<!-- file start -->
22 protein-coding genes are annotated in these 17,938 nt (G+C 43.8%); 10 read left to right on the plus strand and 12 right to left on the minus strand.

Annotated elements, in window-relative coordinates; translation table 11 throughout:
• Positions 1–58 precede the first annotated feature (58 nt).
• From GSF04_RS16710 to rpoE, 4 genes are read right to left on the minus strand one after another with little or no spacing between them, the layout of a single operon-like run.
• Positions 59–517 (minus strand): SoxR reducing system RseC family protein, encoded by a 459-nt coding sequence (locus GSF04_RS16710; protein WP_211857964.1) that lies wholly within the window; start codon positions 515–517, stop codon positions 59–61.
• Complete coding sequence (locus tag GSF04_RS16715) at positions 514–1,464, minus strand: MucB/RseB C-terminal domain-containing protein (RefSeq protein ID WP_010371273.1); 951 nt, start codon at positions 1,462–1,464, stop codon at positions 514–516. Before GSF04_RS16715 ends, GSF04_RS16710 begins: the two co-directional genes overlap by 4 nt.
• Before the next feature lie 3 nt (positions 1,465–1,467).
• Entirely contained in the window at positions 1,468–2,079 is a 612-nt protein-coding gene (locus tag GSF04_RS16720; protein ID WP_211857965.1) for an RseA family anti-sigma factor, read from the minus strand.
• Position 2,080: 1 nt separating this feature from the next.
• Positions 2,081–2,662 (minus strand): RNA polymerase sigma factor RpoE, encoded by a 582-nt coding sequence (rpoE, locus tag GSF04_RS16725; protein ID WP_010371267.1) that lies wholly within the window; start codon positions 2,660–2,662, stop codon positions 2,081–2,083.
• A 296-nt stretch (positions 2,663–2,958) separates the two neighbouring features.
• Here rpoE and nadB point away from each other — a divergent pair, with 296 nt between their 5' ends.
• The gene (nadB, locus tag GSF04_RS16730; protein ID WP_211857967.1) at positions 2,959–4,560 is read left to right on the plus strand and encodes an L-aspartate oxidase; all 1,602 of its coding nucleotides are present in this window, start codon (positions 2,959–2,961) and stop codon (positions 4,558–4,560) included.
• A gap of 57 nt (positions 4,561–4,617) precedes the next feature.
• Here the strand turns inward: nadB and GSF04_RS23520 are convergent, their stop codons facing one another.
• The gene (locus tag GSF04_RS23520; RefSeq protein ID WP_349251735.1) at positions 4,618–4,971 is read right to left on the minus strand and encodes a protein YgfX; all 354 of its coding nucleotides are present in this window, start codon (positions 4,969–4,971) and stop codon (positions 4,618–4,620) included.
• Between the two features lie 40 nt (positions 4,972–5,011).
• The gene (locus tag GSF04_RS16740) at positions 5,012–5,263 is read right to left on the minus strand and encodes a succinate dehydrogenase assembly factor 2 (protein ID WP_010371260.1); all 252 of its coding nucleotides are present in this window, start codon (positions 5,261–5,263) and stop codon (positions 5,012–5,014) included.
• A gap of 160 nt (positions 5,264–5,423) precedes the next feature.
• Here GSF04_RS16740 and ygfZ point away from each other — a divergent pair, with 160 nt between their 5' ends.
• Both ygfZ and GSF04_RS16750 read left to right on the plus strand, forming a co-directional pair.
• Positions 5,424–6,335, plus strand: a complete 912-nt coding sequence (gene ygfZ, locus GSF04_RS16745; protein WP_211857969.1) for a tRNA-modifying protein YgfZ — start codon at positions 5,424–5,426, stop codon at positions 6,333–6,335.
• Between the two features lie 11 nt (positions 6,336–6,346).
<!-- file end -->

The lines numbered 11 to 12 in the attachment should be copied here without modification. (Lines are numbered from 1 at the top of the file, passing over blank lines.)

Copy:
• A 296-nt stretch (positions 2,663–2,958) separates the two neighbouring features.
• Here rpoE and nadB point away from each other — a divergent pair, with 296 nt between their 5' ends.